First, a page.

When the pandemic hit, and we all had to stay home for a while, many of us turned to the kitchen to help us cope. The Internet exploded with sourdough and banana bread recipes. One of the fastest selling items in grocery stores (besides toilet paper and booze) was chocolate. We all, it seemed, wanted to do nothing but eat our feelings, Netflix, and chill.
As the days turned to weeks, and then months, and then finally, finally, things began to reopen, we shook ourselves from our COVID hibernation and took a good look in the mirror. Huh. The COVID 15 had come to visit, unwantedly depositing itself on our stomachs, hips and thighs. No bueno. We got better about our home exercise routine, and started getting to the gym once it opened up again. Awesome! But we know from experience that the old adage is absolutely true – you can’t out train a bad diet.
It’s time to reacquaint ourselves with a simple prescription for a healthy diet: “Eat meat and vegetables, nuts and seeds, some fruit, little starch and no sugar. Keep intake to levels that will support exercise but not body fat.” In other words, back to the basics. It’s no mistake that CrossFit’s “Fitness in 100 Words” doesn’t start by saying get to the gym and lift weights – it starts with what you put in your mouth.
According to the New York Times: “The characteristics of what doctors call the metabolic syndrome — excess fat around the middle, hypertension, high blood sugar, high triglycerides and a poor cholesterol profile — suppress the immune system and increase the risk of infections, pneumonia and cancers. They’re all associated with low-grade, body-wide inflammation, and Covid kills by causing an overwhelming inflammatory response that disables the body’s ability to fight off pathogens.”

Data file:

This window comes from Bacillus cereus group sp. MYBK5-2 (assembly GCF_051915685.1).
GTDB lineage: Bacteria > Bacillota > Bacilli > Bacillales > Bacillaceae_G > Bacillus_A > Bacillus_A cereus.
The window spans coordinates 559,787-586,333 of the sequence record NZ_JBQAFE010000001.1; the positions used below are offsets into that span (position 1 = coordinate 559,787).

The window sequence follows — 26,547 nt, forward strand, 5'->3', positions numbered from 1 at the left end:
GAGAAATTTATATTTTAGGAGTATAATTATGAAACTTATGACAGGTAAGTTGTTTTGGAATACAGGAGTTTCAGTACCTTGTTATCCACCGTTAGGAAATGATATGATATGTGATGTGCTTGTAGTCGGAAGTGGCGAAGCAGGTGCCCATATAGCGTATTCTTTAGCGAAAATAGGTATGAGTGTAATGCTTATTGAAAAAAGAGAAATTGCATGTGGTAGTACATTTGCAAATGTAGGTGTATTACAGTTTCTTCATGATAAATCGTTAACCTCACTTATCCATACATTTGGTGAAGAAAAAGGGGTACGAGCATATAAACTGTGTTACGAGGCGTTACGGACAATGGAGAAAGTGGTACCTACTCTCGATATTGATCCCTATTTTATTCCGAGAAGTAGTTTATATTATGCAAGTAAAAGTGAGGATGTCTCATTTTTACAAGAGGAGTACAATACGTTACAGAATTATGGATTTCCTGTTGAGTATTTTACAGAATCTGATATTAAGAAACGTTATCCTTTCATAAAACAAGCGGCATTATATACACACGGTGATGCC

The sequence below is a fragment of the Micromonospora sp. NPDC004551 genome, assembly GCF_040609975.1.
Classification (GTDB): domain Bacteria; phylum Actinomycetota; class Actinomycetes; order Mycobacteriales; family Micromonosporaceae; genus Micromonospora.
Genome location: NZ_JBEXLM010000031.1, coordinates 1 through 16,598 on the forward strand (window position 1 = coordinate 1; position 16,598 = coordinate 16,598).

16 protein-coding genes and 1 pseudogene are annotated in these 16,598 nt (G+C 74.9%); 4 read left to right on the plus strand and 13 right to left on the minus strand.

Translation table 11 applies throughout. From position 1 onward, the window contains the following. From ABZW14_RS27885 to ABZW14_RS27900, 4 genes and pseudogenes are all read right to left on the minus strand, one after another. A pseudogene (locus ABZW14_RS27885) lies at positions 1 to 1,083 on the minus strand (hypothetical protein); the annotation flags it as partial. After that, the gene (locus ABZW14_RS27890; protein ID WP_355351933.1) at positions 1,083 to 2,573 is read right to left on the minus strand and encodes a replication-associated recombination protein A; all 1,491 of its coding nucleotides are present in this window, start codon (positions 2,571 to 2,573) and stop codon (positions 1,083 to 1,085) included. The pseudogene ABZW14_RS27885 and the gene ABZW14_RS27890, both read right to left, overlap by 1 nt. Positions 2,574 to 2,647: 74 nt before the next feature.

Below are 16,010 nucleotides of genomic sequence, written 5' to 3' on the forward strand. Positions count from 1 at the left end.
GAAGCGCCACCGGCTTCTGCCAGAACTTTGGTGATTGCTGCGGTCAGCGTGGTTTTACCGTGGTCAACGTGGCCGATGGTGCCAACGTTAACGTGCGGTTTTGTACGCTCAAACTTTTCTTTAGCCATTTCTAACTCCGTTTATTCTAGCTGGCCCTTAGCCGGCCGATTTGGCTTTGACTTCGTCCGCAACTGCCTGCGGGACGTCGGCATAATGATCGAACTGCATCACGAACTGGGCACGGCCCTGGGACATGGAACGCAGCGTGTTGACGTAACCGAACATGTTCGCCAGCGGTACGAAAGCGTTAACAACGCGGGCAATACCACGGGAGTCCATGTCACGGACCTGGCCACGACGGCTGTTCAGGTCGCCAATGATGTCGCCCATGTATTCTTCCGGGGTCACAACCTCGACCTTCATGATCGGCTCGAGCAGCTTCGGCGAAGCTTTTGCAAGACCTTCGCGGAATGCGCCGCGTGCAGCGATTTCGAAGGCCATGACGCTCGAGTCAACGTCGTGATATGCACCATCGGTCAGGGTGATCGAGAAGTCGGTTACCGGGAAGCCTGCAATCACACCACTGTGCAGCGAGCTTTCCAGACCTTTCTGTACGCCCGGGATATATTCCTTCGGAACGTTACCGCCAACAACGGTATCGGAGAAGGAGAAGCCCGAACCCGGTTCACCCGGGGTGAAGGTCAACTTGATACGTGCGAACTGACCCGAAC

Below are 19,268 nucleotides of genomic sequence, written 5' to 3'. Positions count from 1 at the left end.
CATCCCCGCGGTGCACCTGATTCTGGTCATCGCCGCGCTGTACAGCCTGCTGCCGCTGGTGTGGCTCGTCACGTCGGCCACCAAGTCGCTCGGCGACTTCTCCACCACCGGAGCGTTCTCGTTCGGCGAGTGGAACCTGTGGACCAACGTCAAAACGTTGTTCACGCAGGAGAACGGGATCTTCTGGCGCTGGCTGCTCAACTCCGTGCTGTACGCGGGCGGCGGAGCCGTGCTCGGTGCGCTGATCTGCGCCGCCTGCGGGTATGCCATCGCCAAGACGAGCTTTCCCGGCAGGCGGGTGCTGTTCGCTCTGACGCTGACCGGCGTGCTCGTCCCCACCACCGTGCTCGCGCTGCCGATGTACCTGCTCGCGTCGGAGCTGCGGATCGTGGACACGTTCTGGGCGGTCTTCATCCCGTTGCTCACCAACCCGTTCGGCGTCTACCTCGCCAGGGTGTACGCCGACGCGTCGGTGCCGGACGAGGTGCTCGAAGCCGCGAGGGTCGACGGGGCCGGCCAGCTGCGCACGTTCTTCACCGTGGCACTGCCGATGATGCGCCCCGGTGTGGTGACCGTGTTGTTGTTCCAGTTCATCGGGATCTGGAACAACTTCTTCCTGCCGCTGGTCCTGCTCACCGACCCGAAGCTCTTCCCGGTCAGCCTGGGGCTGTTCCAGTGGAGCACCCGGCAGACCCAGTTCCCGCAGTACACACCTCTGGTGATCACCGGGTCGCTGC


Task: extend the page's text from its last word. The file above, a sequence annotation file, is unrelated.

So it’s in our own best interests to get our diets back on track.
Keep it simple to begin with. Here are a few tips to help you get back on the nutritional fitness wagon:
- Shop the perimeter of the store. This means you avoid buying foods that are pre-packaged and processed, like frozen dinners or mac n cheese in a box. The exception I would make is that it’s perfectly acceptable to buy frozen fruits and veggies. They last longer and have a high nutrient value because they are frozen at their peak.
- Make sure you eat enough protein. When I work with clients, I find that on average, people aren’t eating enough. A good rule of thumb is at least .7g of protein per pound of body weight, and more if you’re athletic or want to lean out.
- Eat veggies or fruits at EVERY meal. If you’re like most people, veggies turn up maybe once a day, in a small amount. If you make a goal of adding some kind of vegetable or fruit to every meal, you’ll greatly increase your exposure to micronutrients, which are critical to good overall health. The more colors on your plate, the better!
- Get enough sleep. At least 8 hours a night, or close. What is this doing on a nutrition list? If you don’t get enough sleep, everything else suffers, including your body’s response to your improved diet.
- Drink plenty of water. But you don’t have to go overboard. Drink to quench thirst. If your urine is light yellow, and you’re rarely thirsty, you’re probably getting enough fluids. According to the Mayo Clinic, a general rule of thumb is around 4 liters of fluids per day for men and 3 for women.
As the saying goes, let food be thy medicine! There’s no better time than now to start.
New York Times: How Poor Diet Contributes to Coronavirus Risk
The Mayo Clinic: Water: How much should you drink every day?